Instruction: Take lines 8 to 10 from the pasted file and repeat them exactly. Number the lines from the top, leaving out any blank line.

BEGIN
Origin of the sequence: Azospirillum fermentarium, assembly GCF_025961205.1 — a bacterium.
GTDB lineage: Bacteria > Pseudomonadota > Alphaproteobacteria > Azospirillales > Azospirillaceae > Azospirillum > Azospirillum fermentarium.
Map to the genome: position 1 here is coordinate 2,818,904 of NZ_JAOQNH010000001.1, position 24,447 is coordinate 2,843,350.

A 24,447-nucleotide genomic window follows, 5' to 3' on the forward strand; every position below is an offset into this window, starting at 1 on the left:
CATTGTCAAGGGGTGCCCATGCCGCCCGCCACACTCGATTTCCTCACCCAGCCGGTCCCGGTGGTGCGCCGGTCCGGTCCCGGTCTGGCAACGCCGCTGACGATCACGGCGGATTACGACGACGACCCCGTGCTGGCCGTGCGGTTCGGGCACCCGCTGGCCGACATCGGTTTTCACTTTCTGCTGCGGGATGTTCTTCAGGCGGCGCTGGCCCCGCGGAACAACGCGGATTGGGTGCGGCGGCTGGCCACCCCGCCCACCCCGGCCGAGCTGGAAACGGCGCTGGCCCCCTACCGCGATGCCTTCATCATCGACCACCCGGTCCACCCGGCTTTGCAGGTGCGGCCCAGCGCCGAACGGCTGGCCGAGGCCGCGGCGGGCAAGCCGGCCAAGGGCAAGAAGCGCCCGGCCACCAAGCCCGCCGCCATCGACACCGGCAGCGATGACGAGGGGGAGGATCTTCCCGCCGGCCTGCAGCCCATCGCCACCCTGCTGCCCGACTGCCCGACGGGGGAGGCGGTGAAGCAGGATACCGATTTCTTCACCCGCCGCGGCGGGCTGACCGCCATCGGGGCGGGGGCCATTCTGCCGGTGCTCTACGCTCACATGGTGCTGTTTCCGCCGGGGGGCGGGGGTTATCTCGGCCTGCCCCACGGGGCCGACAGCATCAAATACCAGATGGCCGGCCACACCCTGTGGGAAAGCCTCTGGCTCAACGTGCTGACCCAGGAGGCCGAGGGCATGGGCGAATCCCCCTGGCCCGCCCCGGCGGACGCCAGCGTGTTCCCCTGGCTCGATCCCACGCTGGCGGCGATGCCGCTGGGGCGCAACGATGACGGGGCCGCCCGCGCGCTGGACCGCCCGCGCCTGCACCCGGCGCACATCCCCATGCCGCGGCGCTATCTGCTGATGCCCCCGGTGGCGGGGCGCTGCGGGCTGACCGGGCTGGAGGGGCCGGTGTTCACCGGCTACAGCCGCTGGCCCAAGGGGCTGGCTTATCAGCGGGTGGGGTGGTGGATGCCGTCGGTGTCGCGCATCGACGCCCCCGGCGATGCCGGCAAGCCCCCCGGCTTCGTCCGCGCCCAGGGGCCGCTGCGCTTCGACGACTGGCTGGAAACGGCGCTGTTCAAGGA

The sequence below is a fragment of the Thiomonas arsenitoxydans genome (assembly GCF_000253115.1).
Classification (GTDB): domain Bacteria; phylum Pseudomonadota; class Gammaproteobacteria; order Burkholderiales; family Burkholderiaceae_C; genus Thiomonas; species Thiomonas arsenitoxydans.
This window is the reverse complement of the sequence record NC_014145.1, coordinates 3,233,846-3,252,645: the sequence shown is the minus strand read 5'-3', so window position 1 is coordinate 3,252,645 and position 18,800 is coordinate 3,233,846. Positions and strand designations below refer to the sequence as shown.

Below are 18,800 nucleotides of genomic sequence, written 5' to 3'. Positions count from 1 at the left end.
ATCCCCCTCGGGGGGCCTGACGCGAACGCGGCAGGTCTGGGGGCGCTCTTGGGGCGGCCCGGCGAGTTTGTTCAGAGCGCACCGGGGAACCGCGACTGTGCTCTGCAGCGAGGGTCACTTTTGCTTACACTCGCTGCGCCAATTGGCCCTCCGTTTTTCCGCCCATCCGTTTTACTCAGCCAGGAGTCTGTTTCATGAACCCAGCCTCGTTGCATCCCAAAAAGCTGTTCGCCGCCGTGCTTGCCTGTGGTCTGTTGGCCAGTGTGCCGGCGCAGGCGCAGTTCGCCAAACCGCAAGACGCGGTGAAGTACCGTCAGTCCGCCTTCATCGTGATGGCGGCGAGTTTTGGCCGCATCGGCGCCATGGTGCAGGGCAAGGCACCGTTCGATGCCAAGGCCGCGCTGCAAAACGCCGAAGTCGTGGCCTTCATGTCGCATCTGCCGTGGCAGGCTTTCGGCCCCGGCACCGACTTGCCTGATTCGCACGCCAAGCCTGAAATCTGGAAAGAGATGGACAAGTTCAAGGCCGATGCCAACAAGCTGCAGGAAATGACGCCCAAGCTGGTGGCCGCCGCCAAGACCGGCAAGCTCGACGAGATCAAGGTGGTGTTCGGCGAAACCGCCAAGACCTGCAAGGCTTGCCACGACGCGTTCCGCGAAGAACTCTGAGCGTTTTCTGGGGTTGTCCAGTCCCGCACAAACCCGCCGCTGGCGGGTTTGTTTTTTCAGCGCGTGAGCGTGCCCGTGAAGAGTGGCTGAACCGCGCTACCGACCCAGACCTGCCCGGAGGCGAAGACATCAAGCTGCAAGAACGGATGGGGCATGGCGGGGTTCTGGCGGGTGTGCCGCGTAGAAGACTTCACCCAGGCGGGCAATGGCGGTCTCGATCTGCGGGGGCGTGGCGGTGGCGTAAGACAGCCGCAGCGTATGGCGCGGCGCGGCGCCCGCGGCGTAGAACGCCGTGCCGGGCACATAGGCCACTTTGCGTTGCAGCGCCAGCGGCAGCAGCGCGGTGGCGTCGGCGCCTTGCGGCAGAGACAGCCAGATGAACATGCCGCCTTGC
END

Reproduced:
This window is the reverse complement of the sequence record NC_014145.1, coordinates 3,233,846-3,252,645: the sequence shown is the minus strand read 5'-3', so window position 1 is coordinate 3,252,645 and position 18,800 is coordinate 3,233,846. Positions and strand designations below refer to the sequence as shown.

Below are 18,800 nucleotides of genomic sequence, written 5' to 3'. Positions count from 1 at the left end.
ATCCCCCTCGGGGGGCCTGACGCGAACGCGGCAGGTCTGGGGGCGCTCTTGGGGCGGCCCGGCGAGTTTGTTCAGAGCGCACCGGGGAACCGCGACTGTGCTCTGCAGCGAGGGTCACTTTTGCTTACACTCGCTGCGCCAATTGGCCCTCCGTTTTTCCGCCCATCCGTTTTACTCAGCCAGGAGTCTGTTTCATGAACCCAGCCTCGTTGCATCCCAAAAAGCTGTTCGCCGCCGTGCTTGCCTGTGGTCTGTTGGCCAGTGTGCCGGCGCAGGCGCAGTTCGCCAAACCGCAAGACGCGGTGAAGTACCGTCAGTCCGCCTTCATCGTGATGGCGGCGAGTTTTGGCCGCATCGGCGCCATGGTGCAGGGCAAGGCACCGTTCGATGCCAAGGCCGCGCTGCAAAACGCCGAAGTCGTGGCCTTCATGTCGCATCTGCCGTGGCAGGCTTTCGGCCCCGGCACCGACTTGCCTGATTCGCACGCCAAGCCTGAAATCTGGAAAGAGATGGACAAGTTCAAGGCCGATGCCAACAAGCTGCAGGAAATGACGCCCAAGCTGGTGGCCGCCGCCAAGACCGGCAAGCTCGACGAGATCAAGGTGGTGTTCGGCGAAACCGCCAAGACCTGCAAGGCTTGCCACGACGCGTTCCGCGAAGAACTCTGAGCGTTTTCTGGGGTTGTCCAGTCCCGCACAAACCCGCCGCTGGCGGGTTTGTTTTTTCAGCGCGTGAGCGTGCCCGTGAAGAGTGGCTGAACCGCGCTACCGACCCAGACCTGCCCGGAGGCGAAGACATCAAGCTGCAAGAACGGATGGGGCATGGCGGGGTTCTGGCGGGTGTGCCGCGTAGAAGACTTCACCCAGGCGGGCAATGGCGGTCTCGATCTGCGGGGGCGTGGCGGTGGCGTAAGACAGCCGCAGCGTATGGCGCGGCGCGGCGCCCGCGGCGTAGAACGCCGTGCCGGGCACATAGGCCACTTTGCGTTGCAGCGCCAGCGGCAGCAGCGCGGTGGCGTCGGCGCCTTGCGGCAGAGACAGCCAGATGAACATGCCGCCTTGC